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Ann Oncol. 2012 May;23(5):1348-53. doi: 10.1093/annonc/mdr400. Epub 2011 Sep 22.

Celecoxib can prevent capecitabine-related hand-foot syndrome in stage II and III colorectal cancer patients: result of a single-center, prospective randomized phase III trial.

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Department of Colorectal Surgery, Cancer Center, Sun Yat-sen University, Guangzhou, Guangdong, China.



Hand-foot syndrome (HFS) is the most common adverse event induced by capecitabine. Some clinicians think that HFS is a type of inflammation limited to the hands and feet and can be prevented with a COX-2 inhibitor (celecoxib).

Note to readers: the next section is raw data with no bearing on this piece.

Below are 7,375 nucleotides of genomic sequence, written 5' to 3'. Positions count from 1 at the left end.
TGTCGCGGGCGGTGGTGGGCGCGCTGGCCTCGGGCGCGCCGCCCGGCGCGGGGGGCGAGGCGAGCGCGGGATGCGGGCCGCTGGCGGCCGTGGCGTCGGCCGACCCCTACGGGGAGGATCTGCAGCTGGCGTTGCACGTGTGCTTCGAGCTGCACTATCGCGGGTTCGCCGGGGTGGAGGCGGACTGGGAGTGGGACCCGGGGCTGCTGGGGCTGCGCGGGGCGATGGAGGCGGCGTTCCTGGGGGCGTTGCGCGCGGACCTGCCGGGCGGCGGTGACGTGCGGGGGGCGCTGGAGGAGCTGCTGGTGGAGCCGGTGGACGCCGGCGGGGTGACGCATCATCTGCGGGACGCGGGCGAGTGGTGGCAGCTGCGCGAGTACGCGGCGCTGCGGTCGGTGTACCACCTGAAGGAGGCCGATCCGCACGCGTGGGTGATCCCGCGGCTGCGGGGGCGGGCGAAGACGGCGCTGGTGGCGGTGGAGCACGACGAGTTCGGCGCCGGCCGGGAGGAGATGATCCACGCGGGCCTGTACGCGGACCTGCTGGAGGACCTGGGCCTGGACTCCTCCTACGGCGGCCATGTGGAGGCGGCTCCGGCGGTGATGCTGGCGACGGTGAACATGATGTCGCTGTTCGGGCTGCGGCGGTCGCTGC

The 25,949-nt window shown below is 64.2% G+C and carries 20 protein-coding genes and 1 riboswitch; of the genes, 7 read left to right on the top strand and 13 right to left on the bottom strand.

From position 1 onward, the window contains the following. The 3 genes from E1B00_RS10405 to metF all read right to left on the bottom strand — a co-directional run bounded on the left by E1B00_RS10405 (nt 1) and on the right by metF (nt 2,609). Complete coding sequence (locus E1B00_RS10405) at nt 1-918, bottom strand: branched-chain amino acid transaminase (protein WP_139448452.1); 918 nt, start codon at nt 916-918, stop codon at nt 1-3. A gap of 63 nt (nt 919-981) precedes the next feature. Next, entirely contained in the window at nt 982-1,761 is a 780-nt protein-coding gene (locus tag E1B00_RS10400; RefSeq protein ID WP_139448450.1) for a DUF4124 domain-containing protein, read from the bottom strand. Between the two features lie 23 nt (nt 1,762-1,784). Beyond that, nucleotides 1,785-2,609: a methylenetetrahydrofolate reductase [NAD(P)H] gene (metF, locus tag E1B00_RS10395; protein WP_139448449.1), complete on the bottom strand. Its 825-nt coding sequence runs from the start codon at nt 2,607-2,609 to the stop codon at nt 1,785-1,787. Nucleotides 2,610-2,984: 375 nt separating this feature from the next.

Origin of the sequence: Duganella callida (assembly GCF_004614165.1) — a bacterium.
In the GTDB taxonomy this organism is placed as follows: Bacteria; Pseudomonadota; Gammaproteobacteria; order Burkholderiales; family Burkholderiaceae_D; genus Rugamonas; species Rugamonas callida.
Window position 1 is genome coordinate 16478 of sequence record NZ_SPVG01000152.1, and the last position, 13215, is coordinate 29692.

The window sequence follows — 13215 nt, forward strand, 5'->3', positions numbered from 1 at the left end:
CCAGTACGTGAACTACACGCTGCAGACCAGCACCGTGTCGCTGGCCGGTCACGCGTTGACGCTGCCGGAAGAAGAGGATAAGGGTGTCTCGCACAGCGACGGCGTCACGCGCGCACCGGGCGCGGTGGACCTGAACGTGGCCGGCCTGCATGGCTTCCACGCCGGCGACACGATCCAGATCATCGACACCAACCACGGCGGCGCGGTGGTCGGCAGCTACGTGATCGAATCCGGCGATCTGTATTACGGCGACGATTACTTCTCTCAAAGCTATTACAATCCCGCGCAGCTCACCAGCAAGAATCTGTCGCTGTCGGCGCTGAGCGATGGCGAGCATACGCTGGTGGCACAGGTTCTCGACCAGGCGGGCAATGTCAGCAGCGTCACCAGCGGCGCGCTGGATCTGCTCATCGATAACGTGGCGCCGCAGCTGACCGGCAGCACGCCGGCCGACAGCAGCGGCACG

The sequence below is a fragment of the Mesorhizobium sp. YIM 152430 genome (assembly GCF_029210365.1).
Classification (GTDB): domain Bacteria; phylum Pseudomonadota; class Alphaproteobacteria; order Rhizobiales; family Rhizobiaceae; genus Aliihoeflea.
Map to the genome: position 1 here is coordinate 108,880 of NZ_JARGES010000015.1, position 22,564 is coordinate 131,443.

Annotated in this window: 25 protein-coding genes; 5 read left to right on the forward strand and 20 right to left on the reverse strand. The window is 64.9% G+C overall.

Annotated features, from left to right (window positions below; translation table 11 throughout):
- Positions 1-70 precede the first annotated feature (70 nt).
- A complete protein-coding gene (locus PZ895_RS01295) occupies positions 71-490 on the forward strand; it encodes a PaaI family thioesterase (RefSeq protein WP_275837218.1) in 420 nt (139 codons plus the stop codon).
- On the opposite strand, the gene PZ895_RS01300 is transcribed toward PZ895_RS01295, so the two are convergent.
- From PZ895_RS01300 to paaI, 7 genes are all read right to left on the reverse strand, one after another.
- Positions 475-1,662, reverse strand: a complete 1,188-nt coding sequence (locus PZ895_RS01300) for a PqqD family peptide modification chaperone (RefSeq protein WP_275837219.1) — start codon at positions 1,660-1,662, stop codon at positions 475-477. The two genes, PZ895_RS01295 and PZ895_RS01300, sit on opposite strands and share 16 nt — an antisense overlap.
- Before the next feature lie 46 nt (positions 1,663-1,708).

We designed a single-center, prospective randomized clinical trial to test the hypothesis. From August 2008 to December 2010, stage II and III colorectal cancer patients receiving capecitabine-based chemotherapy enrolled in the trial voluntarily. All patients were divided randomly into two groups treated with or without celecoxib. All adverse events were recorded.


Grade 1 and grade 2 HFS were more common in the capecitabine group than in the capecitabine/celecoxib group (74.6% versus 57.4%, P = 0.034, 29.6% versus 14.7% P = 0.035). The use of celecoxib (P < 0.001, P = 0.003) and the level of dihydropyrimidine dehydrogenase (P = 0.048, P = 0.014) affected the incidence of grade 1 and 2 HFS, as determined by log-rank analysis. Multivariate Cox proportional hazards regression analysis indicated that the use of celecoxib was the only factor that affected the incidence of ≥ grade 1 HFS [Hazard Ratio (HR): 0.556, P = 0.001] and ≥ grade 2 HFS (HR: 0.414, P = 0.005).


Celecoxib can be used effectively and safely to prevent capecitabine-related HFS.

[Indexed for MEDLINE]

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